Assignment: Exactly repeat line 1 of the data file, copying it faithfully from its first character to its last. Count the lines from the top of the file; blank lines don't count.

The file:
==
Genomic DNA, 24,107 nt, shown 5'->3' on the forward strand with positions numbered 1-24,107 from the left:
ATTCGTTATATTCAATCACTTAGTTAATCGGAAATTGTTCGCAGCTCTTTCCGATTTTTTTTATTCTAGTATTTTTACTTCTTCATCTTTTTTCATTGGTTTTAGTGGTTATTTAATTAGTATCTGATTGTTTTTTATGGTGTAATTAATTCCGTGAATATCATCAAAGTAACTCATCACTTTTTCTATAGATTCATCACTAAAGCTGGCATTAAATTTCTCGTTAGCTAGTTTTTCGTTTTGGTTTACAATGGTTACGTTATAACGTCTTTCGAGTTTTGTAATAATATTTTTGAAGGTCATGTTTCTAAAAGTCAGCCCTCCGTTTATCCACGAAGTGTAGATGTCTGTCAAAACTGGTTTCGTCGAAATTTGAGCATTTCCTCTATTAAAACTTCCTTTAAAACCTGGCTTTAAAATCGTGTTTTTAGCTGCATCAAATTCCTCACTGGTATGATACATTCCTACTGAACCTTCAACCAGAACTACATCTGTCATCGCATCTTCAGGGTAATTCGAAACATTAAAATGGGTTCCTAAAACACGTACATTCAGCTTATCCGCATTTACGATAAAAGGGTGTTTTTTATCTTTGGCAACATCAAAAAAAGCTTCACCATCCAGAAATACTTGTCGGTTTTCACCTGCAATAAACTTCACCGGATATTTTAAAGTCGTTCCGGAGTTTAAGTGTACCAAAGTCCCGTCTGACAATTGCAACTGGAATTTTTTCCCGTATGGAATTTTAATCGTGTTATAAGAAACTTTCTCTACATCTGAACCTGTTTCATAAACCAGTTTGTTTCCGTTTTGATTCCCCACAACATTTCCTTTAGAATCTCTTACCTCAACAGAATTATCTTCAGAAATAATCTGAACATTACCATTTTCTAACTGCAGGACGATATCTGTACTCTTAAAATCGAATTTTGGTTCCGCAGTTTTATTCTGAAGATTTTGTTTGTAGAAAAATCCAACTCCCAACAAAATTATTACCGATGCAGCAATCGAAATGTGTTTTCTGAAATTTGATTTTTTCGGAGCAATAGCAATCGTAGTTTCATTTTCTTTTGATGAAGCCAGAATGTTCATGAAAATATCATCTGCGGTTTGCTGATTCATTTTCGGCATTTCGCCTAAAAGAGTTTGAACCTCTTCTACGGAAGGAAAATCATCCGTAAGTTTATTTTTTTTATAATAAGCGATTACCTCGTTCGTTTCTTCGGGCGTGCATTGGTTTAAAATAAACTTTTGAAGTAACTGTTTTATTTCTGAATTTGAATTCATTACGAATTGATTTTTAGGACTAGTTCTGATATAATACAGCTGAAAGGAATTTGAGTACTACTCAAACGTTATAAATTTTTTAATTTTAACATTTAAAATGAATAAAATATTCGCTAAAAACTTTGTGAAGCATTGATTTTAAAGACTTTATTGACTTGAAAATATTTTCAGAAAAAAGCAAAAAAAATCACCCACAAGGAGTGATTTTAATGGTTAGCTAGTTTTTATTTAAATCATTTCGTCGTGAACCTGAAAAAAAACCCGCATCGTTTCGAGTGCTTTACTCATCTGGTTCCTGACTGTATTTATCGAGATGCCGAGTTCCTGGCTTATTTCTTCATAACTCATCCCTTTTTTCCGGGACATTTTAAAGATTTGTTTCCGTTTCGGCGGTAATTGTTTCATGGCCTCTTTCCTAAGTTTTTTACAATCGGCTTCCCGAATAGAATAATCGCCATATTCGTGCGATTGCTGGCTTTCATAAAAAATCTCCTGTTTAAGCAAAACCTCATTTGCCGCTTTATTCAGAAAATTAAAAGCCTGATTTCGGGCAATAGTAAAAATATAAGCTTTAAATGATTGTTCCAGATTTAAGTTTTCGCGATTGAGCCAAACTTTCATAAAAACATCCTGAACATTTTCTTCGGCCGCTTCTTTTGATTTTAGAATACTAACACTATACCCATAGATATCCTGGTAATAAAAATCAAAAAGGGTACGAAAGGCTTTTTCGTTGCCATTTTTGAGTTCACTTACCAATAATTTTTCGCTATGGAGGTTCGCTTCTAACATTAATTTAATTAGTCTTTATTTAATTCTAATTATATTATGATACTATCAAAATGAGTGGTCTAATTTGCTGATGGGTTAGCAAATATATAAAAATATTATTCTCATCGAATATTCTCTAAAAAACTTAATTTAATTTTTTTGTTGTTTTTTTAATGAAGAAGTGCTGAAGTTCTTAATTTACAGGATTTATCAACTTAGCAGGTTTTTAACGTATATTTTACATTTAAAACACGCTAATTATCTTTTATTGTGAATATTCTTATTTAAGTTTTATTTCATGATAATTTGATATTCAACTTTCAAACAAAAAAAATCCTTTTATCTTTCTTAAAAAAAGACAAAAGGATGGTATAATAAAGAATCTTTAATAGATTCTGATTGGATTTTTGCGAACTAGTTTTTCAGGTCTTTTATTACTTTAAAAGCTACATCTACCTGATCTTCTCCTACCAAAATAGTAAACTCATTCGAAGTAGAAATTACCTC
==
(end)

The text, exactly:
Genomic DNA, 24,107 nt, shown 5'->3' on the forward strand with positions numbered 1-24,107 from the left: